Mediums

 

Anges Nichol Guppy


          powerful medium, discovered by Dr. Alfred Russel Wallace in his sister's, Mrs. Sim's, house about a year after he started his investigation into Spiritualism in 1865. The young girl, a professional mesmerist, produced movements without contact. The power was the strongest if the two ladies were alone. Remarkable phenomena were observed after the sťance in the empty room. The famous naturalist learned that Miss Nichol saw phantoms as a child and, in carefully watching her mediumistic development, encountered strange experiences. Raps and table movements were followed by levitations.

The medium was a heavily built woman. In the darkness, while holding the sitters' hands, she was several times lifted on top of the table in her chair. Independent music and apport phenomena came next. On hundreds of occasions flowers and fruits, sometimes in vast quantities, were precipitated, on the sťance table, from an unknown source. The request of the sitters was often honoured. When a friend of Dr. Alfred Russel Wallace asked for a sunflower one six feet high with a mass of earth around the roots fell upon the table. In Serjeant Cox's house a mass of snow and hothouse flowers were precipitated. It was sufficient to make a mental request. The Princess Marguerite at Naples desired specimens of a prickly cactus. More than twenty dropped on the table and had to be removed with tongs. Stinging nettles and ill-smelling white flowers which had to be burnt, also arrived on other occasions. The Duchess d'Arpino wished for sea sand. It soon splashed down with sea water and live star fishes. The sea was about a hundred yards from the house. Not infrequently live eels and lobsters were brought. Later the apports arrived in light, provided a dark space was available to deposit them.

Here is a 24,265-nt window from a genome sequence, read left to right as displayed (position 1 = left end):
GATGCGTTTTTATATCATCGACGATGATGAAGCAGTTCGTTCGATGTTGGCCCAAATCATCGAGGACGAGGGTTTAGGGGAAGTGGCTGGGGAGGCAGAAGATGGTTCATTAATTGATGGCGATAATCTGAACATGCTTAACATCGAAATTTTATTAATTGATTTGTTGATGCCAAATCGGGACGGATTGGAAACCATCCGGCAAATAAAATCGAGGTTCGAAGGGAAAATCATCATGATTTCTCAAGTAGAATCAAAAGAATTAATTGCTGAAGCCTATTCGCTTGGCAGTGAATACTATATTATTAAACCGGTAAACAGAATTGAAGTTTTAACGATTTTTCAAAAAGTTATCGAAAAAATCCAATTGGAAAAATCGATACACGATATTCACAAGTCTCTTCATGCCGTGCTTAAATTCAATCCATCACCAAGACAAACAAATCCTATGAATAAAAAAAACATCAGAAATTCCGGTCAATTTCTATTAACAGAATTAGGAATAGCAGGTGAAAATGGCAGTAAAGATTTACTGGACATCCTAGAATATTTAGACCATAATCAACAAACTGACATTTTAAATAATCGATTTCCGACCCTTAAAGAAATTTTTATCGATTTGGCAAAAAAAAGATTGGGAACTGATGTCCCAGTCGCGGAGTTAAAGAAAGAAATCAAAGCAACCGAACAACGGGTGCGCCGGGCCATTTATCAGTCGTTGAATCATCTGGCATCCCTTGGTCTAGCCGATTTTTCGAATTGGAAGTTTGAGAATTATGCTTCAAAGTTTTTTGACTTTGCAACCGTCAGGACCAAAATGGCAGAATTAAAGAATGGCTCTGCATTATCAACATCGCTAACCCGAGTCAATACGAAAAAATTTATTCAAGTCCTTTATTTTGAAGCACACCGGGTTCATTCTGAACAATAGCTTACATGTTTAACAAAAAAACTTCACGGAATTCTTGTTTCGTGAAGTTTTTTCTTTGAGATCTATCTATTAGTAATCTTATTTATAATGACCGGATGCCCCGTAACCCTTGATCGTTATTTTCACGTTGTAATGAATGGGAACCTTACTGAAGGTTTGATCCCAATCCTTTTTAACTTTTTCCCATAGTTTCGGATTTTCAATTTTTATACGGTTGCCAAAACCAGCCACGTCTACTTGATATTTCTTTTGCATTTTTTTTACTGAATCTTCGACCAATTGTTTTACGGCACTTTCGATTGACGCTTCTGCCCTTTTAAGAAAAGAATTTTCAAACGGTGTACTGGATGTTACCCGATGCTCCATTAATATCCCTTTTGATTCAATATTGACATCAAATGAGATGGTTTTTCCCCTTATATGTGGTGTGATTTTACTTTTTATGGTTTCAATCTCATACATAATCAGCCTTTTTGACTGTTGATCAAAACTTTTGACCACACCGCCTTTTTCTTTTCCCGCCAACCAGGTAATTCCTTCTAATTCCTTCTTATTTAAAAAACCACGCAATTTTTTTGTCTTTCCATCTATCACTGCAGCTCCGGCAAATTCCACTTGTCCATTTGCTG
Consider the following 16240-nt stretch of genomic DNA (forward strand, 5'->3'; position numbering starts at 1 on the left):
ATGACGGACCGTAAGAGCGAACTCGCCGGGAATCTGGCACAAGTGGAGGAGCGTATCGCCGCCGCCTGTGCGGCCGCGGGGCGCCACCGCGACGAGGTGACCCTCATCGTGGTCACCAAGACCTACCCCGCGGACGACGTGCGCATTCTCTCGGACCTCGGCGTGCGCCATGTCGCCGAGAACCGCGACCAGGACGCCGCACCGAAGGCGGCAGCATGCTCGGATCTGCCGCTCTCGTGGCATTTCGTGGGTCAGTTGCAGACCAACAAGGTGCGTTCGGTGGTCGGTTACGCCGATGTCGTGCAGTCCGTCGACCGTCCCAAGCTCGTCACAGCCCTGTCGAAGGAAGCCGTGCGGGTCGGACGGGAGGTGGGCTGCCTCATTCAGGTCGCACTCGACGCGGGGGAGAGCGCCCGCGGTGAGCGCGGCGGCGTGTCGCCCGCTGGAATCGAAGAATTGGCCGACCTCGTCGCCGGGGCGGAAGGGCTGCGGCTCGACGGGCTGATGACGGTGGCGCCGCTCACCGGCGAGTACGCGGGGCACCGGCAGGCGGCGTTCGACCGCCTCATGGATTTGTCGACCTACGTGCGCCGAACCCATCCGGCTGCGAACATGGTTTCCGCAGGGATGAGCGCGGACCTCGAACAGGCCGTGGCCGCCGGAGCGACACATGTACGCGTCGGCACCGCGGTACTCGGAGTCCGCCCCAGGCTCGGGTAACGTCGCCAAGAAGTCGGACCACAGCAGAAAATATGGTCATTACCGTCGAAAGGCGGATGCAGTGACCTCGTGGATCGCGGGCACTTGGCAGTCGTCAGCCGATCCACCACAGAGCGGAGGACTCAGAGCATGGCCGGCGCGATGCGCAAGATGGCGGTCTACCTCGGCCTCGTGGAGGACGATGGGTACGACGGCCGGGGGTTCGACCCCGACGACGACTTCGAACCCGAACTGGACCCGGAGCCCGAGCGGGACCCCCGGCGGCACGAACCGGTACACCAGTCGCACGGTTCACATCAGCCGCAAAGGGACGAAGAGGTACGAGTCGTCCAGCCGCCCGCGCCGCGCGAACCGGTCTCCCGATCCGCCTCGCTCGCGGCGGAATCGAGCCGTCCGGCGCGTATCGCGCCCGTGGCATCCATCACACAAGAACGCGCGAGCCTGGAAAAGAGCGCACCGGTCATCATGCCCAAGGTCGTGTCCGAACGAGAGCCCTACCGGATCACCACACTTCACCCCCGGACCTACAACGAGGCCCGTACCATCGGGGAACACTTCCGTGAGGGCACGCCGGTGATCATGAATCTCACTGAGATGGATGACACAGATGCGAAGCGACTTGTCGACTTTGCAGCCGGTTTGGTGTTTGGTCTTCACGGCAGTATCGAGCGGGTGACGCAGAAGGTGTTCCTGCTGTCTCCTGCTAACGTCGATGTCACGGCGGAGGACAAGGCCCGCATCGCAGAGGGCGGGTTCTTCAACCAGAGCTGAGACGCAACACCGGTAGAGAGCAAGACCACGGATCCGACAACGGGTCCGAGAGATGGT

Catherine Berry, in Experiences in Spiritualism, speaks of many strange happenings. A white cat and a Maltese dog of Mrs. Guppy appeared in a sťance in Mrs. Berry's house where Mrs. Guppy sat. Three ducks prepared for cooking were brought into the circle in Mrs. Guppy's home. Showers of butterflies descended from the ceiling. On another occasion a shower of feathers fell to the depth of several inches. In a mischievous spirit Mrs. Guppy asked for tar, whereupon Mrs. Berry, looking like a magpie in her black dress, rushed out and became estranged for years from her host.

Miss Nichol married Samuel Guppy in 1867. For some time after they resided on the Continent. More marvels were witnessed on their return. The first spirit photograph of Hudson was obtained in March, 1872, through Mrs. Guppy's mediumship. In the same year she produced materialisations.

The most marvellous incident in her career was her own transportation from her house at Highbury to 61 Lamb's Conduit Street, a distance of three miles. Frank Herne and Charles Williams, with eight sitters, were holding a sťance. On a half-humorous request of Mr. Harrison Mrs. Guppy, half undressed, with her shoes off, was precipitated in a state of deep trance, on the table.

Samuel Guppy was a very rich man. The complete absence of financial motives greatly puzzled Frank Podmore, author of Modern Spiritualism, who considered every medium a fraud, out for financial gain. He writes:

"But Mrs. Guppy, even during the few months in which, as Miss Nichol, she practised as a professional Mesmerist, can scarcely have found her main incentive in the hope of gain. On the assumption of fraud, the mere cost of the flowers lavished on her sitters must have swallowed up any probable profit from her increased mesmeric clientele. And even such a motive would have ceased with her marriage."

After Samuel Guppy's death his widow married for the third time and was known as Mrs. Guppy-VoIckman afterwards. She died in December, 1917.

Source (with minor modifications): An Encyclopaedia of Psychic Science by Nandor Fodor (1934).

 

 

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